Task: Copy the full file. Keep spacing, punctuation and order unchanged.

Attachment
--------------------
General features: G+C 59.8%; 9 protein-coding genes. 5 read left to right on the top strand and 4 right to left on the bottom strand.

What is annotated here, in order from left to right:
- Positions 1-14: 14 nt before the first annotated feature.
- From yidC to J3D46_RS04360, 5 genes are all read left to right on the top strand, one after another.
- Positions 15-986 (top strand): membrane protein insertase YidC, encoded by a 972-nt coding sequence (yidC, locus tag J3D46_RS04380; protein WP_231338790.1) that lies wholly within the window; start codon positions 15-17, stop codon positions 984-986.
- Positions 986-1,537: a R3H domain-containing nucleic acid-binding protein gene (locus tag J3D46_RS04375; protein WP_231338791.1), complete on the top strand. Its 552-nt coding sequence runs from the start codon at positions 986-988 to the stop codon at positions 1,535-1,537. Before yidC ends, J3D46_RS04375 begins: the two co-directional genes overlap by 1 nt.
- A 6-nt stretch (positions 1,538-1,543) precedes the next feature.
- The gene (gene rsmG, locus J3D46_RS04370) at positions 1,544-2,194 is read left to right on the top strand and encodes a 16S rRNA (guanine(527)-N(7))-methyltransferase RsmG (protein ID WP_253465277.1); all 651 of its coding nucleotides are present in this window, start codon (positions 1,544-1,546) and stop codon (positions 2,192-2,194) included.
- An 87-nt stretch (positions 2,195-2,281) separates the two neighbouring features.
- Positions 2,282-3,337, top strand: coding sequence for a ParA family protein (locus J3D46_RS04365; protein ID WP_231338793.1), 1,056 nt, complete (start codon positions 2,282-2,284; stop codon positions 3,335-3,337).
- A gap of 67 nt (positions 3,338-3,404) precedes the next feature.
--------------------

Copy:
General features: G+C 59.8%; 9 protein-coding genes. 5 read left to right on the top strand and 4 right to left on the bottom strand.

What is annotated here, in order from left to right:
- Positions 1-14: 14 nt before the first annotated feature.
- From yidC to J3D46_RS04360, 5 genes are all read left to right on the top strand, one after another.
- Positions 15-986 (top strand): membrane protein insertase YidC, encoded by a 972-nt coding sequence (yidC, locus tag J3D46_RS04380; protein WP_231338790.1) that lies wholly within the window; start codon positions 15-17, stop codon positions 984-986.
- Positions 986-1,537: a R3H domain-containing nucleic acid-binding protein gene (locus tag J3D46_RS04375; protein WP_231338791.1), complete on the top strand. Its 552-nt coding sequence runs from the start codon at positions 986-988 to the stop codon at positions 1,535-1,537. Before yidC ends, J3D46_RS04375 begins: the two co-directional genes overlap by 1 nt.
- A 6-nt stretch (positions 1,538-1,543) precedes the next feature.
- The gene (gene rsmG, locus J3D46_RS04370) at positions 1,544-2,194 is read left to right on the top strand and encodes a 16S rRNA (guanine(527)-N(7))-methyltransferase RsmG (protein ID WP_253465277.1); all 651 of its coding nucleotides are present in this window, start codon (positions 1,544-1,546) and stop codon (positions 2,192-2,194) included.
- An 87-nt stretch (positions 2,195-2,281) separates the two neighbouring features.
- Positions 2,282-3,337, top strand: coding sequence for a ParA family protein (locus J3D46_RS04365; protein ID WP_231338793.1), 1,056 nt, complete (start codon positions 2,282-2,284; stop codon positions 3,335-3,337).
- A gap of 67 nt (positions 3,338-3,404) precedes the next feature.